I will tell you what I want to do. I want to see checks hurtling through the air, fired from the City of London; fired from every city, town, and village and hamlet throughout the land ; fired straight into the intrenchments of the enemy.

Every well-directed check, well loaded, properly primed, is a more formidable weapon of destruction than a twelve-inch shell. It clears a path to the barbed-wire entanglements for our gallant fellows to march through A big loan helps you, insures victory; a big loan will help shorten the war; it will help save lives; it will help save the British Empire; it will help save Europe; it will help save civilization.

That is why we want the country to rise to this occasion and show that the old spirit of Britain, represented by those great men (pointing to the monuments in the hall] you have here, is still alive, alert, and as potent as ever.

I want to appeal to the men at home--yes, and to the women. I want to appeal to both; they have done their part nobly in this war. A man who has been a Munitions Minister for twelve months must feel a debt of gratitude to the women for what they have done.

They have helped to win the war, and without them we could not have done it; but I want to make special appeal, or rather to enforce the special appeal of the Chancellor of the Exchequer.

Fervid Appeal for Self-Denial Let no money be squandered in luxury and indulgence which can be put into the fight and which counts-every penny of it; every ounce has counted in this struggle. Do not waste it, do not throw it away; put it there to help the valor of our brave young boys. Back them up! Let every one contribute to assist them, with greater pride in it than in costly garments. It will become them; they will feel prouder of it today, and their pride will increase in the years to come, when the best garment they have got will have rotted, when the glisten and glitter of it will improve with the years. They can put it on in old age and say: “ This is something I contributed in the great war," and they will be proud of it.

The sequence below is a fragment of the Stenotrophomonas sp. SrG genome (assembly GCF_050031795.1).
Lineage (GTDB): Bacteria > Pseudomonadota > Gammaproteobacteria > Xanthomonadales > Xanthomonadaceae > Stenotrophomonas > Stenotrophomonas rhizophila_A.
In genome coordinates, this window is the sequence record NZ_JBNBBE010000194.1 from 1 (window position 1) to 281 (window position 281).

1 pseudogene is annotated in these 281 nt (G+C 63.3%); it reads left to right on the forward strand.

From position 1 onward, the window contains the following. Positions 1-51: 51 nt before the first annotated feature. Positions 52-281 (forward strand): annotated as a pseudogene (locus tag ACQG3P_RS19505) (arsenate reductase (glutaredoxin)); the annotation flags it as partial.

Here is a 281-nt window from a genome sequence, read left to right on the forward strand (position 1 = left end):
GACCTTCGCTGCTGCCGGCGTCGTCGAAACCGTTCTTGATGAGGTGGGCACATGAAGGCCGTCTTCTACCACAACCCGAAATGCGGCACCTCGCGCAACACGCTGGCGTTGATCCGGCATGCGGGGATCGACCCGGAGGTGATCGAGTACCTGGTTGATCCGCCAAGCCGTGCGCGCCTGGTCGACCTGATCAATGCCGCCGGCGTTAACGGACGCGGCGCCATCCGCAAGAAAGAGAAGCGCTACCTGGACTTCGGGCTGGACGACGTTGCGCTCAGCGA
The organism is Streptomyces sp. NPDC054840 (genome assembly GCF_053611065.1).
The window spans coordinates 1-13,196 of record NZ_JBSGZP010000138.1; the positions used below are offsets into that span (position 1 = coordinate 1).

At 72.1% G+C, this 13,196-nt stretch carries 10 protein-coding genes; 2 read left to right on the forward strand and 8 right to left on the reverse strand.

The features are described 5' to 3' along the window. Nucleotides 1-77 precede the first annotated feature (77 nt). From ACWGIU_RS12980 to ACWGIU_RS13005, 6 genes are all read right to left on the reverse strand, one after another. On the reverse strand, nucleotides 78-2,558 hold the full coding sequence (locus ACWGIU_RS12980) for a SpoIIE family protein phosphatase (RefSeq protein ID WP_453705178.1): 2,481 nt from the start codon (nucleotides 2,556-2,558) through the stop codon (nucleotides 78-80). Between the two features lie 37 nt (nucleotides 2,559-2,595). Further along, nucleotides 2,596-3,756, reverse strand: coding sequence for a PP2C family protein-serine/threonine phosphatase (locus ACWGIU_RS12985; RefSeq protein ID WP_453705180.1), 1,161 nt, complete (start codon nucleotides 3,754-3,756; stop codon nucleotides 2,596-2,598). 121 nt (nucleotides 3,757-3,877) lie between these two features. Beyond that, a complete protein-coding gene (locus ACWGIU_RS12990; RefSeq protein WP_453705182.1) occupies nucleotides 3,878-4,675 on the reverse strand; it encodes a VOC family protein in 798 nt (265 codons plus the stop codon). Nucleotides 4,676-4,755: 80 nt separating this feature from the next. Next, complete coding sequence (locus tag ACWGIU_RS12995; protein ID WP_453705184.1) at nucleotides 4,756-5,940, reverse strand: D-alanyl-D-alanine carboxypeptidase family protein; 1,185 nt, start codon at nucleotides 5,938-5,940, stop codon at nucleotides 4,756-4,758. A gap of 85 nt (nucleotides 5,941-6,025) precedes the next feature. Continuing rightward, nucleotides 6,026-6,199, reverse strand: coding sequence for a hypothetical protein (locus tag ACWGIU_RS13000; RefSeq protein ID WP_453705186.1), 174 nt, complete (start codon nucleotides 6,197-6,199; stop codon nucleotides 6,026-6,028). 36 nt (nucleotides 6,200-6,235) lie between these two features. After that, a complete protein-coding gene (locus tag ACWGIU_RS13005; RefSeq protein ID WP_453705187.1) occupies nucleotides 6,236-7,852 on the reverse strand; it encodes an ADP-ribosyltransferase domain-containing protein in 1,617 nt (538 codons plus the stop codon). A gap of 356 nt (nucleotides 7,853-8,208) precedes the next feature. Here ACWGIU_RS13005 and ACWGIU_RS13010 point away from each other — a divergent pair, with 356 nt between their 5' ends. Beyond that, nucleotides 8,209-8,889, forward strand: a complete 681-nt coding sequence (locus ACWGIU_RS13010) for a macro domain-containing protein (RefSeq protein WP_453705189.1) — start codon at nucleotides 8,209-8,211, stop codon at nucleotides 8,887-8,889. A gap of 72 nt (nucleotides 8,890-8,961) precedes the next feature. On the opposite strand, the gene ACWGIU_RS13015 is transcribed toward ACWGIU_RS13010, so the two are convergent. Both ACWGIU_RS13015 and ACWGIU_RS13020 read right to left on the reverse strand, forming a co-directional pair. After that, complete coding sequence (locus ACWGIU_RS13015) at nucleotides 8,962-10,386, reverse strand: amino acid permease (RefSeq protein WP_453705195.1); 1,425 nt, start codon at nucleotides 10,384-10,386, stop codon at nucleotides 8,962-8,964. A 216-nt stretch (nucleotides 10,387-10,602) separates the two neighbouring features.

Men and women of England, Scotland, Wales, and Ireland ! The first charge upon all your surplus money, over your needs for yourselves and your children, should be to help those gallant young men who tendered their lives to the cause of humanity. The more we get the surer the victory; the more we get the shorter the war; the more we get the less it will cost in treasure, and the greatest treasure of all is brave blood. The more we give the more you will be enriched by your contribution, by your sacrifices of extravagance.

I want to bring this home to every man and woman. This extravagance during the war has cost blood-valiant blood, the blood of heroes. It will be worth millions to save one of them-the big loan will save myriads of them. Help them not merely to win; help them to come home, to shout for the victory which they have won.

It means better equipment for our troops, it means better equipment for the allies as well; and this I say for the fiftieth, if not the hundredth, time: this is a war of equipment. That is why we are appealing for your assistance. Most of us could not do more, but what we can do it is our duty, it is our pride, to do,

I said it was a war of equipment. Why are the Germans pressing back our gallant allies in Rumania? It is not that they are better fighters; they certainly are not. The Rumanian peasant has proved himself to be one of the doughtiest fighters in the field when he has the chance he never had much and as for the Russian, the way in which, with bared breast, he has fought for two years and a half, with inferior guns, insufficient rifles, inadequate supplies of ammunition, is one of the tales of heroism of the world.

Helping to Equip the Fighiers Let us help to equip them, and there will be another story to tell soon; but it is for us to